I was driving west last night and as it grew dark I noticed all the lightning. As the darkness deepened and traffic on I-70 decreased, I watched the lightning flash. Sometimes it looked parallel to the horizon and other times it was definitely vertical with bright flashes which I guessed meant something had been struck. It wasn’t raining and there were no vehicles around and I was mesmerized by the intensely brilliant flashes of light. Each time, for a millisecond, it seemed as if everything was lit up; then darkness; then the first rumble and even over the road noise, it was as if I could both feel and hear the thunder roar.
The further west I drove the more it became obvious: I was driving into a storm. Soon there were so many flashes of lightning that they were individually indistinguishable. I pulled over for a much needed rest stop and for a few minutes stood outside watching the light show, feeling and hearing the thunder. It was loud. So loud I almost covered my ears and closed my eyes.
No. I wanted my ears to hurt and my eyes to be overwhelmed by the light.
I wanted to experience this storm in all its majestic ferocity. I kept thinking about the Apostle John’s vision of heaven: “From the throne came flashes of lightning, rumblings and peals of thunder.” (Rev 4:5) In Psalm 18:12-13 David sings: “Out of the brightness of his presence clouds advanced, with hailstones and bolts of lightning. The Lord thundered from heaven; the voice of the Most High resounded.”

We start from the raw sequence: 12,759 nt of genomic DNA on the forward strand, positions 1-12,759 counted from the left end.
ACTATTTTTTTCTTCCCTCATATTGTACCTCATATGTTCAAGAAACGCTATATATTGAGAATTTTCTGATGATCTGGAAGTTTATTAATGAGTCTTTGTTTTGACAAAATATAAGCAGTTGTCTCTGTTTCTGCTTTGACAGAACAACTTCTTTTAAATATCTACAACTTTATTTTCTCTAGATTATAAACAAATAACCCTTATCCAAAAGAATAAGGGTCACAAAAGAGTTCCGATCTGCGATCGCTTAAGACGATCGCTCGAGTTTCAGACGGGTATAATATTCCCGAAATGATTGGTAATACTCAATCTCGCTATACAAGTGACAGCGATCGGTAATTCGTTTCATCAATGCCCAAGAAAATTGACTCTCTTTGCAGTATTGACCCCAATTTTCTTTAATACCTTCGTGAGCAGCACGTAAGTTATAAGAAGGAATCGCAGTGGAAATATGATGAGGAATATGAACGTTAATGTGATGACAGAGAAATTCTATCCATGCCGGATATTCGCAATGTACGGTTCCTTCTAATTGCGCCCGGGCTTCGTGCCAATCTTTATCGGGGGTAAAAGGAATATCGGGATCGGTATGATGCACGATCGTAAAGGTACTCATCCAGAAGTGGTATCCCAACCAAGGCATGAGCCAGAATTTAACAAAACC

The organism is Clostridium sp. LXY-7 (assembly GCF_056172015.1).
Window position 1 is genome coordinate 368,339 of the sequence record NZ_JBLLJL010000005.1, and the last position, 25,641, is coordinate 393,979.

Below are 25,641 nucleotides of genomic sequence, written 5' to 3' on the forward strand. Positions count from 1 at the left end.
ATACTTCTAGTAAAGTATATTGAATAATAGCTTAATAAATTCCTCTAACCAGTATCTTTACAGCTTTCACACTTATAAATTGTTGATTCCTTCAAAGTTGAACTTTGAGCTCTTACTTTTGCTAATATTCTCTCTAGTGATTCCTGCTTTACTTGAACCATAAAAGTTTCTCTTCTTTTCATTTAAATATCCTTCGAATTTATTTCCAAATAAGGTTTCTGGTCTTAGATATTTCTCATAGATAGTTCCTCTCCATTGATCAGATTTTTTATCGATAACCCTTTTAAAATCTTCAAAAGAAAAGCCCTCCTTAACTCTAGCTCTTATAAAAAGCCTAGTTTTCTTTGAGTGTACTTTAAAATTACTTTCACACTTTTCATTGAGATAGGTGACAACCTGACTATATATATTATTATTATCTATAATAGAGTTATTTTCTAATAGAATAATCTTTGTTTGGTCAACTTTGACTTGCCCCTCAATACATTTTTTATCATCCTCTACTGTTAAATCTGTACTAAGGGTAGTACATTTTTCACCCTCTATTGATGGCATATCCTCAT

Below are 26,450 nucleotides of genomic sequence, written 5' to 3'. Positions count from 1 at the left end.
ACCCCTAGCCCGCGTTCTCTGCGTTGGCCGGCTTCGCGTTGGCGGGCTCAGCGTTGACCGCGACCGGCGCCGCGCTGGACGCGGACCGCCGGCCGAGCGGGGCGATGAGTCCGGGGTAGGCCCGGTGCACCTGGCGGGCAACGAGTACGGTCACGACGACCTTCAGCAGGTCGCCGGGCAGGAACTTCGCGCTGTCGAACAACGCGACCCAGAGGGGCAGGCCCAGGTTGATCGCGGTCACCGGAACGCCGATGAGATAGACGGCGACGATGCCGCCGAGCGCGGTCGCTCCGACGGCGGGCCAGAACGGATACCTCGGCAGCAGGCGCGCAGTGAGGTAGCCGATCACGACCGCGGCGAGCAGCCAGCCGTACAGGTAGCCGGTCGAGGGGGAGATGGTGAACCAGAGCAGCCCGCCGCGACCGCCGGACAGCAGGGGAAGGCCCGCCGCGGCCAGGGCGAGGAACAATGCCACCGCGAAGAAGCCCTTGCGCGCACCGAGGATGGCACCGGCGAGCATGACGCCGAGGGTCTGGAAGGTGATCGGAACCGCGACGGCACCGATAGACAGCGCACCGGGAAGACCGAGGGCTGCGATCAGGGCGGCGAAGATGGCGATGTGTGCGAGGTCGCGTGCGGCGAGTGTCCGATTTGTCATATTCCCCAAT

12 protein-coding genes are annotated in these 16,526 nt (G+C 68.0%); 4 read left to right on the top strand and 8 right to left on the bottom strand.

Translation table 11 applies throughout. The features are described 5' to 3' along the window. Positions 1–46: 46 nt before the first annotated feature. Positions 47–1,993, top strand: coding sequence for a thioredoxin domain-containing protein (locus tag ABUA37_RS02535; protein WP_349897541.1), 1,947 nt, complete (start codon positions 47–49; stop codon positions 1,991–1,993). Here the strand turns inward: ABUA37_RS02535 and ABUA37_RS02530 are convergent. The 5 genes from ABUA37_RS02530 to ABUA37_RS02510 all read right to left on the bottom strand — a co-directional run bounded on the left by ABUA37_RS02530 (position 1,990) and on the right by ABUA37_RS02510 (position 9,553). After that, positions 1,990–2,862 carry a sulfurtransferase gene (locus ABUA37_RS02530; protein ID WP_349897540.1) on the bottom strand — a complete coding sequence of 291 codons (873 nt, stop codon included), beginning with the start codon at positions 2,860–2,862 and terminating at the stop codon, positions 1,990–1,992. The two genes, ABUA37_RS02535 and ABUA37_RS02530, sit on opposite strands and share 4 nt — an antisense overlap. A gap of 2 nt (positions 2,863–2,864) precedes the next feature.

This was a rehearsal for being in God’s presence.
Suddenly the rain came. In sheets. Before I could get back in the car, I was soaked. But it was good.
As I drove the final miles to the hotel, I thought about this great God we worship. He is in the quiet as well as the roar. Darkness cannot hide him and brilliant flashes of light cannot reveal him. God is in the calm and the storm.
Prayer: Forgive us, God, for being so impertinent that we attempt to dictate how you should appear, sound and act. Give us eyes to see you – always, ever – in the thunderous volume and the painful glare as well as in the silence.